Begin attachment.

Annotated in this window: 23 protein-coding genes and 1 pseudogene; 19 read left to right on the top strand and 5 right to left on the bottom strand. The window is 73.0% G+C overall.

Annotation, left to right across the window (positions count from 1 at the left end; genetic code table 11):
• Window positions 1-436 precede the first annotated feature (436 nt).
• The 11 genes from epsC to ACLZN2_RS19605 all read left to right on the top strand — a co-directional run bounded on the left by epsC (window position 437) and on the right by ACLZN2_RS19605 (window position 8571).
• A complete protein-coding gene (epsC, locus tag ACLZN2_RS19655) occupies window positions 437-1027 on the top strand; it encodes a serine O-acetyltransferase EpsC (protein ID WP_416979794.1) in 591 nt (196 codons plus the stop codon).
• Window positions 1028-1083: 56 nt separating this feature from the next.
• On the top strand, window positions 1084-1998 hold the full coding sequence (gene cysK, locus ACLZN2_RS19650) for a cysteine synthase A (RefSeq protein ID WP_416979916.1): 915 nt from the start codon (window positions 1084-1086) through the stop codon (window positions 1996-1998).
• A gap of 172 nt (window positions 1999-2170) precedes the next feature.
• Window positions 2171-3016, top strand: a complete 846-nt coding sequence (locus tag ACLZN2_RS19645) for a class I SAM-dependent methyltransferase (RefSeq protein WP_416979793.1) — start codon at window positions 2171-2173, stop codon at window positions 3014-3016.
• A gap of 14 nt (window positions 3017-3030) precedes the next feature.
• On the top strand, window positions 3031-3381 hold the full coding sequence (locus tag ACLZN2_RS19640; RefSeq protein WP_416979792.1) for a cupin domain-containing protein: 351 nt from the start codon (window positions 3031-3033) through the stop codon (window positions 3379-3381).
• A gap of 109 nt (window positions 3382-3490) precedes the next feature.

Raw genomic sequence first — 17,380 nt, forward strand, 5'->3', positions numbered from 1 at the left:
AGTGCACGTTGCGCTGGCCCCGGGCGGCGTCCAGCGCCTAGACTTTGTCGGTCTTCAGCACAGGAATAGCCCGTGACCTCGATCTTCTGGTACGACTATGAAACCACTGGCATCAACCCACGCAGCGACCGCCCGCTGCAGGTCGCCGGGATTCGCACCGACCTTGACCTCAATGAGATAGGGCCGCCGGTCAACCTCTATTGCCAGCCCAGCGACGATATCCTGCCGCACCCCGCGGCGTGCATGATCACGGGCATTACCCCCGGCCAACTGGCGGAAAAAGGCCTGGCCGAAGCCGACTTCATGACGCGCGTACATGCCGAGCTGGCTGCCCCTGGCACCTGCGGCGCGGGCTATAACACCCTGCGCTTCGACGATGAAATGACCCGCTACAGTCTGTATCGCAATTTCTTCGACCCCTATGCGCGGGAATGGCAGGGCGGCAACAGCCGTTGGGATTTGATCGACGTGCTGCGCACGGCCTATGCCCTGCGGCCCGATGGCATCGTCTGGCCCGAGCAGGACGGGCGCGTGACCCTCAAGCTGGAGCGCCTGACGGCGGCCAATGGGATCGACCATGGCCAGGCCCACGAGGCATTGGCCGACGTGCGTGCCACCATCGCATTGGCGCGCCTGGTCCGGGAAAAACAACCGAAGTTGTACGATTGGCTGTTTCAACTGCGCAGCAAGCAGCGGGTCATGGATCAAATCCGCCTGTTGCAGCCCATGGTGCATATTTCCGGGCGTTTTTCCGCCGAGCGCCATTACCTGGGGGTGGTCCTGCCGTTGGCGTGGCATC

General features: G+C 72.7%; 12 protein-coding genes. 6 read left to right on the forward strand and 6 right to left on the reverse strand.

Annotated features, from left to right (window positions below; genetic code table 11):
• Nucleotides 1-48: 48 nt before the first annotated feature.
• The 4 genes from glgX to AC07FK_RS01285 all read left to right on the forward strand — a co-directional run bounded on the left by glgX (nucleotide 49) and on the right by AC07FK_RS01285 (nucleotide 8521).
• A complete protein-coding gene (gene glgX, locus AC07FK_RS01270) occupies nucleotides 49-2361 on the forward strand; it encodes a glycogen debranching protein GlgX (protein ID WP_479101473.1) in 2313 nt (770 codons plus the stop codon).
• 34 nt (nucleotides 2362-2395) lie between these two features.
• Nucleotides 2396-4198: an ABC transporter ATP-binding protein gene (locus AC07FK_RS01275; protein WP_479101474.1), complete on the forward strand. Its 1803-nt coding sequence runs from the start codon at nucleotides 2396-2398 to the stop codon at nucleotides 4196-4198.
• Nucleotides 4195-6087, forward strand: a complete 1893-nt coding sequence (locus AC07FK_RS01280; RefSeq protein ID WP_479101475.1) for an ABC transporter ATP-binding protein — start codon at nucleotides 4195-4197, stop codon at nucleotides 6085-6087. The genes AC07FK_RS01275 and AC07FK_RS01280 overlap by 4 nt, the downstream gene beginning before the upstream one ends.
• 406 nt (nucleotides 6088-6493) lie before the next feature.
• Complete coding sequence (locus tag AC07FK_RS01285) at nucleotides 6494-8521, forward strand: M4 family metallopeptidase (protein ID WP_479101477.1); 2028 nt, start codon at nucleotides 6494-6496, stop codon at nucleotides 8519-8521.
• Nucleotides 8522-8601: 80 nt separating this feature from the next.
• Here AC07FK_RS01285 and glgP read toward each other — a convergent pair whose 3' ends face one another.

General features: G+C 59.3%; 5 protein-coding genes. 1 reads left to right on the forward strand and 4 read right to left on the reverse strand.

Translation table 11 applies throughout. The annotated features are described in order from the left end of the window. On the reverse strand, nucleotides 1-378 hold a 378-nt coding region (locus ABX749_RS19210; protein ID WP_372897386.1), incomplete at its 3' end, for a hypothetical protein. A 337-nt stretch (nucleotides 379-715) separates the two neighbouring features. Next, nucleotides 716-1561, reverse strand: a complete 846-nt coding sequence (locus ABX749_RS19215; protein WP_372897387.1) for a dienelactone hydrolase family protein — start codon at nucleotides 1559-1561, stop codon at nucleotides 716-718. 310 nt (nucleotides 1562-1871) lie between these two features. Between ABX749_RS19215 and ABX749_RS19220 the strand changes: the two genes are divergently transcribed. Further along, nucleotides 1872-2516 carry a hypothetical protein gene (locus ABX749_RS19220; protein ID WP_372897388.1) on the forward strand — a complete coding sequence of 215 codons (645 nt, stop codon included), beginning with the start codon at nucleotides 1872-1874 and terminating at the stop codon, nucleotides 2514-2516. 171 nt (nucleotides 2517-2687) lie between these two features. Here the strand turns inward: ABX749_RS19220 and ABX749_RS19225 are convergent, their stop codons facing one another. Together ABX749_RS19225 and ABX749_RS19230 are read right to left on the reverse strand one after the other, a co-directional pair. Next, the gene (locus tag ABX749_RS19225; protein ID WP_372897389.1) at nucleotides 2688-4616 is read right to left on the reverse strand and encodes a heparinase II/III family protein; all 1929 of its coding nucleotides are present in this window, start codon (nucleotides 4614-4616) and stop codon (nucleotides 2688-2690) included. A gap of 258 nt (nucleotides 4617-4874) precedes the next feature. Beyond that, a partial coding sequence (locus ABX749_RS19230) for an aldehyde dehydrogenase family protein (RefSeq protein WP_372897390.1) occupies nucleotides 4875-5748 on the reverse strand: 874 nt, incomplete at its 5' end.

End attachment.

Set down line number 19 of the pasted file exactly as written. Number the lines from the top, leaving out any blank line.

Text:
• A complete protein-coding gene (gene glgX, locus AC07FK_RS01270) occupies nucleotides 49-2361 on the forward strand; it encodes a glycogen debranching protein GlgX (protein ID WP_479101473.1) in 2313 nt (770 codons plus the stop codon).